Quota Reductions

DEA is out with its proposed 2020 aggregate production quotas for Schedule I and II controlled substances, and they have been reduced dramatically from 2019’s numbers. From the press release:

DEA proposes to reduce the amount of fentanyl produced by 31 percent, hydrocodone by 19 percent, hydromorphone by 25 percent, oxycodone by nine percent and oxymorphone by 55 percent. Combined with morphine, the proposed quota would be a 53 percent decrease in the amount of allowable production of these opioids since 2016.”

How’d They Get There?

Why the size of the decrease? Aside from the obvious political pressures attendant to legitimate concern over the proliferation of the opioid crisis and, perhaps, some less-legitimate political posturing, the DEA cites the usual factors and a significant new one. As always, DEA consults “many sources, including estimates of the legitimate medical need from the Food and Drug Administration; estimates of retail consumption based on prescriptions dispensed; manufacturer’s disposition history and forecasts; data from DEA’s internal system for tracking controlled substance transactions; and past quota histories.”

Taking Diversion Into Account

Added to the calculus this year, however, were the directives of the SUPPORT Act, passed last year, which requires DEA, when it comes to the Big Five opioids, to estimate the diversion amounts for each drug and reduce the quota for each accordingly. These diversion estimates are based on 2018 numbers and appear in the Notice as follows (in kg):

  • Fentanyl                              0.109
  • Hydrocodone                  24.259
  • Hydromorphone               1.219
  • Oxycodone                      57.051
  • Oxymorphone                   1.157

Because of the analytical effect of the usual factors, these diversion estimates do not, by themselves, track the decreases in the quotas for the particular drugs, but it is useful to note that they now play a role in the setting of the aggregate quotas. Unfortunately, we do not have diversion numbers from previous years, which may prove useful in assessing the impact.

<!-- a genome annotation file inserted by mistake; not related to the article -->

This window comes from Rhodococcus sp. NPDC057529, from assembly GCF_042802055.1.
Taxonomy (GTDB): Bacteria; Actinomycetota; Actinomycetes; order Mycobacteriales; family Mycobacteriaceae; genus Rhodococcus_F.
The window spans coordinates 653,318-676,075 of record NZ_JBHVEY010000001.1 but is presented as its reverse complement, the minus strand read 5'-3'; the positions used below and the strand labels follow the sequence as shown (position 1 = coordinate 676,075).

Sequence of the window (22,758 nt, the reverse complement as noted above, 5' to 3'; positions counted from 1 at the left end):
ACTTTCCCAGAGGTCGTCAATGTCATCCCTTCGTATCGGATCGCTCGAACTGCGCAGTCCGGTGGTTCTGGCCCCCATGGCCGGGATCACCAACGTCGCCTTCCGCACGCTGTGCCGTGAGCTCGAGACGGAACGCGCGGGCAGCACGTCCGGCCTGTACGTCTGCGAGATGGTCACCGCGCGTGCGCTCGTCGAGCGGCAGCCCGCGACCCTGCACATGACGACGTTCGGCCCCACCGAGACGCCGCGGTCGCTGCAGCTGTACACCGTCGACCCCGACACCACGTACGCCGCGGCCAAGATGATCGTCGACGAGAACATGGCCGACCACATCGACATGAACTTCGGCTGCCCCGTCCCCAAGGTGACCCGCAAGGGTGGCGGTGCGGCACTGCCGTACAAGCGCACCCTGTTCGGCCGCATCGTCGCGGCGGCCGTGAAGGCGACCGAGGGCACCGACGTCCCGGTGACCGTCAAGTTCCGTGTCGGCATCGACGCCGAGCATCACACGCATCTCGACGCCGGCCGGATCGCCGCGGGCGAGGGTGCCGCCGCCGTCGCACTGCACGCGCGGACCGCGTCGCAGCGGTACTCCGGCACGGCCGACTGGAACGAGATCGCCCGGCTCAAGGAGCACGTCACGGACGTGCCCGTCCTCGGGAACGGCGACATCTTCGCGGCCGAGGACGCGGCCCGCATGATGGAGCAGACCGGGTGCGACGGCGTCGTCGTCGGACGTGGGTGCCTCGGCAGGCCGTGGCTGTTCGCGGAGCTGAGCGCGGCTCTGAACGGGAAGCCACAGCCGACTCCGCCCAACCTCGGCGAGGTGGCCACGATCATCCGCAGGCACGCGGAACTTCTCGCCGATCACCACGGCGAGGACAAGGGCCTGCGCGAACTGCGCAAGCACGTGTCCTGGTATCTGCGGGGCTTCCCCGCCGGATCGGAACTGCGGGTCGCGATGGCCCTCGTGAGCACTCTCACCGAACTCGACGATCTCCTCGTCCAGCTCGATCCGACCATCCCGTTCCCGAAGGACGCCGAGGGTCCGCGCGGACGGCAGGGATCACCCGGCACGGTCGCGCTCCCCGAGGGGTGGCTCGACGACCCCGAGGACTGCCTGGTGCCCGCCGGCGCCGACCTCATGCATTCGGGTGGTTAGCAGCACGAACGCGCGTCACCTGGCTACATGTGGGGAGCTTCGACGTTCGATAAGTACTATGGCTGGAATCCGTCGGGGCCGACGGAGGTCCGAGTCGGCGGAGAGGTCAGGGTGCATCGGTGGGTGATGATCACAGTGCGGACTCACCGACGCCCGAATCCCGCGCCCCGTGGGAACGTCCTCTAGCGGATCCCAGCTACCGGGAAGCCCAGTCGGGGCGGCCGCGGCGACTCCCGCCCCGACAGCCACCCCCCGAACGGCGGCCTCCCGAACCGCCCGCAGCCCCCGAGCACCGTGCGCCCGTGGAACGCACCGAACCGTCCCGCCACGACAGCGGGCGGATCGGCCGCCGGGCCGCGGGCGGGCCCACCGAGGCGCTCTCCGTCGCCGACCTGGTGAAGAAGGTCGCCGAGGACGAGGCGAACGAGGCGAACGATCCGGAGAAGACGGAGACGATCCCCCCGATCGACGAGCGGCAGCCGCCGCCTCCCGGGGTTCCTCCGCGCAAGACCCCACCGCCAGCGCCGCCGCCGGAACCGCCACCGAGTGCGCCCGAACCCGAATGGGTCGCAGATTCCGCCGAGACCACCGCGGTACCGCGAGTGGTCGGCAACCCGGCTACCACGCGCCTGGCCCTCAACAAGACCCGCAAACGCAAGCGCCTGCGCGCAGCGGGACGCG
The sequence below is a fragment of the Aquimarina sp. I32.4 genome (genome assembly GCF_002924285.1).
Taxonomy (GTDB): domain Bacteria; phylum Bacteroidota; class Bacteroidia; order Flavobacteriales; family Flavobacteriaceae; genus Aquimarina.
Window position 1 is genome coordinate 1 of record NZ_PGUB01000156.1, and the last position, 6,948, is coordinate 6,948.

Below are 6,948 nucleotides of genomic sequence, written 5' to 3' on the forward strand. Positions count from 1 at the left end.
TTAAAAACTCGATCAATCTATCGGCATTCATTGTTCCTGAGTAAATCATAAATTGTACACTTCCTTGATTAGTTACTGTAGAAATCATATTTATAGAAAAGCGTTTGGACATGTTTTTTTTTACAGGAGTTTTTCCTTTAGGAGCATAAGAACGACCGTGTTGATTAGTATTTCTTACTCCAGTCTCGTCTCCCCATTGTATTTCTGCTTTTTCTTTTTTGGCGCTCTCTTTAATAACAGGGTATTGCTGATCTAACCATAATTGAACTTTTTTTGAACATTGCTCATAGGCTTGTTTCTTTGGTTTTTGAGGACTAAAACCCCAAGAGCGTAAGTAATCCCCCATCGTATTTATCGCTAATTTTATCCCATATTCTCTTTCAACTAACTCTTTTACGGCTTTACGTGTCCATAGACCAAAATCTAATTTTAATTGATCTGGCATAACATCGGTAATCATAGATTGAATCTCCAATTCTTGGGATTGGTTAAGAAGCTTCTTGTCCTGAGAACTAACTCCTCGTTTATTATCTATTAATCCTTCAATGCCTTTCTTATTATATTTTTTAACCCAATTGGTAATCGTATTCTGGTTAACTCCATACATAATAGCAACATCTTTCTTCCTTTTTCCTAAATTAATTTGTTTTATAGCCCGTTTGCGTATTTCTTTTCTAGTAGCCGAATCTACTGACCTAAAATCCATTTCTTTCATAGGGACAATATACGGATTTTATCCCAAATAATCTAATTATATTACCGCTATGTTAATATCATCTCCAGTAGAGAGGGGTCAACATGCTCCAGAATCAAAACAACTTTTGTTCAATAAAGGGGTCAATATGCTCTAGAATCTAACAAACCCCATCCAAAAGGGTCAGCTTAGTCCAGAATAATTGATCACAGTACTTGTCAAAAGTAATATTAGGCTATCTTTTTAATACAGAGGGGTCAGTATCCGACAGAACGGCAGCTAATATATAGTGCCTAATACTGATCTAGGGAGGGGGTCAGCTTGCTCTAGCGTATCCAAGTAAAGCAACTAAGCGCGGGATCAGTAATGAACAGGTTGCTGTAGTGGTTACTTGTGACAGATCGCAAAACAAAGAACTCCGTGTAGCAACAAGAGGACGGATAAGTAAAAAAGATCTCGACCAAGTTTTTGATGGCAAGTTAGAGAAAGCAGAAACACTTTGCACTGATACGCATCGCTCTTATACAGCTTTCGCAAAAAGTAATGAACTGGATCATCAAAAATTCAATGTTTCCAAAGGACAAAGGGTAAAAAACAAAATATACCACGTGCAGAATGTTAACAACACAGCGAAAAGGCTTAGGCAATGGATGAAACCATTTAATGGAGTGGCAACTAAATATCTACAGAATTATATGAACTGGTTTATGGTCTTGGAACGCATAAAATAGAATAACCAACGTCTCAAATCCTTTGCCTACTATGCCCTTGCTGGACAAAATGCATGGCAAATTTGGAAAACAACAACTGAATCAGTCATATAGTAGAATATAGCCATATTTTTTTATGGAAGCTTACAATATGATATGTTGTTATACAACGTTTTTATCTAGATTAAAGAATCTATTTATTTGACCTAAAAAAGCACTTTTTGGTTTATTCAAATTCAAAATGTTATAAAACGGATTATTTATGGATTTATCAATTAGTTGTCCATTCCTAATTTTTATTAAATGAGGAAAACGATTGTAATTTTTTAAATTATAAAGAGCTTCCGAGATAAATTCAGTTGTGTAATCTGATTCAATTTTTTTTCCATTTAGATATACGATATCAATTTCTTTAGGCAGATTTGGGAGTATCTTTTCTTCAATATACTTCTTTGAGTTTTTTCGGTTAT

How Do These Numbers Stack Up: Hydrocodone and Oxycodone?

That said, it is useful to take a look at these 2020 numbers in light of the aggregate production quota history. The history is striking. Take hydrocodone, for example. From 2000 to 2015, the DEA either increased or kept constant the aggregate production quota number, moving from 21,417,000 in 2000 to a high-water mark of 99,625,000 in 2013, 2014, and 2015. The number has declined since, beginning with a reduction to 86,000,000 in 2016 to the 2020 quota: 34,836,854, which falls below even 2005 levels.

Oxycodone quotas have taken a similar path, with occasional minor decreases, but reflecting a steady increase over time from 35,850,000 in 2000 to a high point of 153,750,000 in 2013. The numbers began to decrease precipitously in 2017, culminating in the 2020 quota of 72,593,983, less than half of the 2013 quota and falling just over the 2008 number.

Key Questions/Takeaways

  • Will significant decreases in aggregate production quotas lead to significant decreases in diversion of and/or overprescribing of opioids? We do not have enough data right now to arrive at a conclusion on this question, but it is something we should and will be tracking.
  • Will the dramatic decrease in quotas continue to cause changes in prescribing patterns as supply continues to decrease?
  • Will these decreases in aggregate production quotas still permit the market to fulfill the legitimate medical/patient needs for these drugs? To that end, it will be interesting to see what, if any, comments are submitted by industry seeking to increase the quotas given the possibility of drug shortages resulting from the quota decreases.